By Magdi Khalil –
Violence against Copts in Egypt is a serious phenomenon expressed through an extended series of barbaric attacks on a peaceful minority. The beginning of this phenomenon in modern times dates back to the seventies of last century, when al-Khanka Church in Cairo was burned down on November 6, 1972. Since then, there have been hundreds of incidents of mass violence against peaceful Copts in Egypt, yet some of those were of particular significance, and can be seen as landmarks on that brutal road. The following incidents qualify as such: al-Zawiya al-Hamraa incident in June 1981, where 81 Copts in Cairo lost their lives and hundreds were injured under the watchful eyes of the Egyptian Intelligence Service itself; al-Kosheh massacre on December 31, 1999 (the millennium massacre) that was partially instigated by the Egyptian State Security and resulted in the death of 21 Copts; the terrorist bombing of the Church of the two Saints (al-Quedissine) in Alexandria on December 31, 2010, resulting in the death of 23 Copts; The Christmas Eve attack on January 6, 2010 on a church in Nagaa Hamady in upper Egypt, which killed 6 Copts; the Army’s attack on peaceful Coptic demonstrators on October 9, 2011 (known as the Maspero Massacre) where 27 Copts lost their lives, crushed under the wheels of armored personnel carriers; and the widespread terrible bombings of Coptic churches following the dispersion of the sit-in at Rabaa in August 2013, after the June 30, 2013 revolution. The brutality of the Maspero Massacre and the official involvement of the Egyptian Military in that attack prompted Coptic Solidarity to hold an annual Remembrance Day of Modern Coptic Martyrs in October.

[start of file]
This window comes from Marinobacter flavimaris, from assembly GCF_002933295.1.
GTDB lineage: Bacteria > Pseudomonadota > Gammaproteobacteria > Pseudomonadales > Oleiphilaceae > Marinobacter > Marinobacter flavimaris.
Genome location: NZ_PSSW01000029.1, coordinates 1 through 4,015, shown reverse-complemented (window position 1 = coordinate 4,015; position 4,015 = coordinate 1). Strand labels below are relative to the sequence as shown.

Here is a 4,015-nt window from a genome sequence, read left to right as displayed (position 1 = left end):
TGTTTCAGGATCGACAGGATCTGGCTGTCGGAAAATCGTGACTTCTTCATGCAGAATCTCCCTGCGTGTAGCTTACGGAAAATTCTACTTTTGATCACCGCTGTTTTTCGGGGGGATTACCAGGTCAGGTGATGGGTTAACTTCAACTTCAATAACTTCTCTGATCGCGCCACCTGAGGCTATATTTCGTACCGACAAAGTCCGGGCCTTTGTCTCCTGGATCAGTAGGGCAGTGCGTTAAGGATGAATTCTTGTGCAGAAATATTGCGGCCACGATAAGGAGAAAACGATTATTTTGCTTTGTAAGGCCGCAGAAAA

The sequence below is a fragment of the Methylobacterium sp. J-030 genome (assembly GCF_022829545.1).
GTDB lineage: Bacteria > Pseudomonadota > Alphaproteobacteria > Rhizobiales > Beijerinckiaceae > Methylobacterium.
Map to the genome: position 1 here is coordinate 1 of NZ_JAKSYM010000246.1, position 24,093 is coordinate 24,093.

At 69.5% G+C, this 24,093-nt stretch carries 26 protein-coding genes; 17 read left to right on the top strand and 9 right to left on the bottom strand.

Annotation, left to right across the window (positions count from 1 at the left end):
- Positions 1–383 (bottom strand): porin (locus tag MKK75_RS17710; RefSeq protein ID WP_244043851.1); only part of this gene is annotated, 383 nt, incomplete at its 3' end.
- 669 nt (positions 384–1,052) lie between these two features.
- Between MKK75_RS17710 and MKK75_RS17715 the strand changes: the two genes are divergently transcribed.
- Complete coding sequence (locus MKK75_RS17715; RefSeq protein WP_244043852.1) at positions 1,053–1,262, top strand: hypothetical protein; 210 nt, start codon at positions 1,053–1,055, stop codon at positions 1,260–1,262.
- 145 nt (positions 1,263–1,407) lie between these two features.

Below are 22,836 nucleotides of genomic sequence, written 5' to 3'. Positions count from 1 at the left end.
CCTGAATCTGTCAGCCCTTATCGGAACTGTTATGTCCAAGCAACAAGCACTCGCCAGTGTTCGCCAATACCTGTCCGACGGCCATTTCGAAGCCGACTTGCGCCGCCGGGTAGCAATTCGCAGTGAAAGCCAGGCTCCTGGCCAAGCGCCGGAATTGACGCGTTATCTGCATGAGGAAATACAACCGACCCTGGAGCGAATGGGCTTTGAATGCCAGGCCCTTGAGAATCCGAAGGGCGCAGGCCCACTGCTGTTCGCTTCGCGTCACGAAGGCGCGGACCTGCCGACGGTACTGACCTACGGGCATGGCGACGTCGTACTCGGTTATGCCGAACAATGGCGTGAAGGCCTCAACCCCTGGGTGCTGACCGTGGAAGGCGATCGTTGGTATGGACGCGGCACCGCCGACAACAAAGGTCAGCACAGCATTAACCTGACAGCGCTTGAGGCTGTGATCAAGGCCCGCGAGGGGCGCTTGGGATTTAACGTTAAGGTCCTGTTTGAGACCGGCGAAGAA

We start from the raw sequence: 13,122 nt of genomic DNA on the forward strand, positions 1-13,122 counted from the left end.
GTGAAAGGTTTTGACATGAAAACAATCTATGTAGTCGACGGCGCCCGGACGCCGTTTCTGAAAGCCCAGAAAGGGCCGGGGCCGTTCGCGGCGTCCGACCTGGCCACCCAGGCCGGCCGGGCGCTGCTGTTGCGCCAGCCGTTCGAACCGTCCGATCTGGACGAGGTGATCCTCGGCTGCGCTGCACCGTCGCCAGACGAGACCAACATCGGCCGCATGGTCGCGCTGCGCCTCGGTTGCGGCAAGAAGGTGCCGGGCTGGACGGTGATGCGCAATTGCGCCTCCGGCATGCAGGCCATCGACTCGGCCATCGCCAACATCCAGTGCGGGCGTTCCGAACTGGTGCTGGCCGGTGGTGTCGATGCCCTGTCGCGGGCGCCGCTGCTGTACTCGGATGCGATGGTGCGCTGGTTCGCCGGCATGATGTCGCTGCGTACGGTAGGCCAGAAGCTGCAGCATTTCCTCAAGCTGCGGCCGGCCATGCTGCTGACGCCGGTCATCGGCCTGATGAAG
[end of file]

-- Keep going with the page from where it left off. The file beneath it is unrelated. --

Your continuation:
On the whole, there are ten defining aspects of the violence exhibited against Copts:
- It is religiously based:
The religious nature of the violence against Copts is the first defining characteristic, as Copts are basically attacked because of their Christian faith. Collective attacks are launched for no reason other than religion. Thus, in many cases, the violence has been directed at Christian religious symbols such as churches or crosses. It has also manifested in verbal violence against Christian doctrine and beliefs. This verbal violence in itself is an integral part of physical violence. The symbolic violence directed at Copts was the focus of a study by late researcher Mohammed al-Sayyed Saied who surmised that it was one of the worst types of violence. “What we call sectarian strife,” he observed, “represents some of the worst aspects of this violence. In virtually all cases, the aggression is directed at churches, as well as the primary symbol of Christian Egyptians, the Crucifix, which is subject to particular abuse by Muslim fanatics.”Religion is at the basis of this violence, as it derives its momentum and justifications for the most part from Islamic religious texts. In view of that, it is not really surprising that a great number of violent incidents take place immediately after Friday prayers. In the course of my research, I noticed that dozens of the attacks against Copts over the last three decades had occurred after Friday prayers.
- It is one-sided:
The violence consistently flows in one direction: from Muslims towards Copts, as there has never been a collective attack by Copts on Muslims.